Whichever your choice of roadmap, DeMarco suggests that you are the in driver’s seat and responsible for your choices.  If you want to ride in the Fast Lane, you also need to be accountable to your decisions and actions. You need a producer mindset instead of a consumer one.

You must be willing to work hard and know that ultimately both success and failure are determined by you.  Luck is the result of process; it’s not an event. And that time is the greatest asset that anyone owns.  You can choose to grow a business or you can watch TV.  What’s your choice?

The final few chapters help to outline the best types of businesses for the Fast Lane.  DeMarco has 5 “commandments” which need to be maintained in order to be successful.

He continues to confront excuses people have to starting their own business and being in control.  (I can’t start X business because there are too many people already doing it.  DeMarco says do it bigger and better.)

Again, this book is long but the ideas are great.  You need to be receptive and open minded to really get the full benefit of this book.  I recommend it if you’re ready to hit the Fast Lane.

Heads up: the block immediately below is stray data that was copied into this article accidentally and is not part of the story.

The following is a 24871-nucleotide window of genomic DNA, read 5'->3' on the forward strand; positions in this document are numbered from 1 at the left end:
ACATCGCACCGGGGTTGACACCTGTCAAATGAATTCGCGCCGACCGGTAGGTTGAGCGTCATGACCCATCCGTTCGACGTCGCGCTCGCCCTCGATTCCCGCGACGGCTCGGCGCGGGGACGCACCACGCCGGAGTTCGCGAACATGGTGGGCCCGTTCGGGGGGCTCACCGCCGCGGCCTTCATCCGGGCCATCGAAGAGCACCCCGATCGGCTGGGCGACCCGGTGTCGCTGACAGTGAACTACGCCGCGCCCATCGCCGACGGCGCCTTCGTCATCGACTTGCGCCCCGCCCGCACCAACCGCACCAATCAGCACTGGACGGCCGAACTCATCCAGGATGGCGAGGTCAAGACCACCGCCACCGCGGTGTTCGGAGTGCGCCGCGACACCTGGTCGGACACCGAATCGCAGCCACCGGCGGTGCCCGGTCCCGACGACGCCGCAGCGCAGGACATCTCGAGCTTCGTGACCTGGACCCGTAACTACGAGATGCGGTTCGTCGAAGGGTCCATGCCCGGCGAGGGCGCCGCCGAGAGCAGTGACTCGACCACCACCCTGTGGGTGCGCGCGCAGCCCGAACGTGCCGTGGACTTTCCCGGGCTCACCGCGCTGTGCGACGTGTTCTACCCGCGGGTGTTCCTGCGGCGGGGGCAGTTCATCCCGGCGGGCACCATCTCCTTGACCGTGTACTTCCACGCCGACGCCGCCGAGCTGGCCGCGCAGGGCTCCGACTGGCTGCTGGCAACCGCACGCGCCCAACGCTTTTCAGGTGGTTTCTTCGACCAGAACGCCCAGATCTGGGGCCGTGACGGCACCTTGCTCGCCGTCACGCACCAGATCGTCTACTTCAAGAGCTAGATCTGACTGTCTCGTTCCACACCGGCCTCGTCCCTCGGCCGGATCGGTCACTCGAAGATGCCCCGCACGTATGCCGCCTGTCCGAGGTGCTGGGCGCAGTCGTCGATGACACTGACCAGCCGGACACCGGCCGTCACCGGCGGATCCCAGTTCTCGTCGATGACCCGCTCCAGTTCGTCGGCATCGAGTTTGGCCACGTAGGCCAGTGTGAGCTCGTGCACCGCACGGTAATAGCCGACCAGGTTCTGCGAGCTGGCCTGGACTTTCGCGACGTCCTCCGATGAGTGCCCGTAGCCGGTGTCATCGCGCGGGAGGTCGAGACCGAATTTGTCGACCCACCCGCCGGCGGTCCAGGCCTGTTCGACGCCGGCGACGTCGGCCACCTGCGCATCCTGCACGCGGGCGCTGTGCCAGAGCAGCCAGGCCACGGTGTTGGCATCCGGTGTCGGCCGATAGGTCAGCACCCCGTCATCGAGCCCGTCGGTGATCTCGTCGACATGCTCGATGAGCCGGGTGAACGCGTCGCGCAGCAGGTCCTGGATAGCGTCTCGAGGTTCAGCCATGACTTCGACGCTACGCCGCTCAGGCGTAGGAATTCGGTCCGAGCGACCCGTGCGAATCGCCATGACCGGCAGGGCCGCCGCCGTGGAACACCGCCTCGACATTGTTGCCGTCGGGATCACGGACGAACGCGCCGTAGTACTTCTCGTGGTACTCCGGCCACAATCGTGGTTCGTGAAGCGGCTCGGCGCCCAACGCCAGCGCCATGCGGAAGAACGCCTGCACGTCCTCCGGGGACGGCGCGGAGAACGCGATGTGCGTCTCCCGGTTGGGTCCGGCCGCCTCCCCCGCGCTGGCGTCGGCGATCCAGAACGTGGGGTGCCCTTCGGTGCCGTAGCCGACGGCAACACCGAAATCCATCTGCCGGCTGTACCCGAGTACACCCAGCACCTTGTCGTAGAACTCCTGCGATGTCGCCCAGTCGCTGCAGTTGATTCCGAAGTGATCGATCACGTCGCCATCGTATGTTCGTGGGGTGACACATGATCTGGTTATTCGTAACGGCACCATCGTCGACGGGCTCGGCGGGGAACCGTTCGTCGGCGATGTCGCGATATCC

Sell or Be Sold Book Review

Grant Cardone’s Sell or Be Sold Book review.Sell-or-Be-Sold-book-review

I’d heard of Grant Cardone years ago but never paid much attention or listened to anything he’d put out.

After all I thought he was just a sales trainer for car salesmen. I’d done my stint in the auto sales industry and desperately tried to forget that year of my life…

Perhaps it was because I sucked at selling and feared the thought of selling something to someone.

The truth is that the economy would collapse if we took sales out of the picture.

The premise of the book is that someone is always selling or being sold.

Selling sucks if you don’t know the process

If you’re trying to launch a career in sales you’ll soon discover that the conversational dance between you and your customer.  A dance of seller versus buyer.

You’ll either identify the pain point and demonstrate enough value to your customer and sell them, or they’ll sell you on one of many objections and you’ll be out of a deal.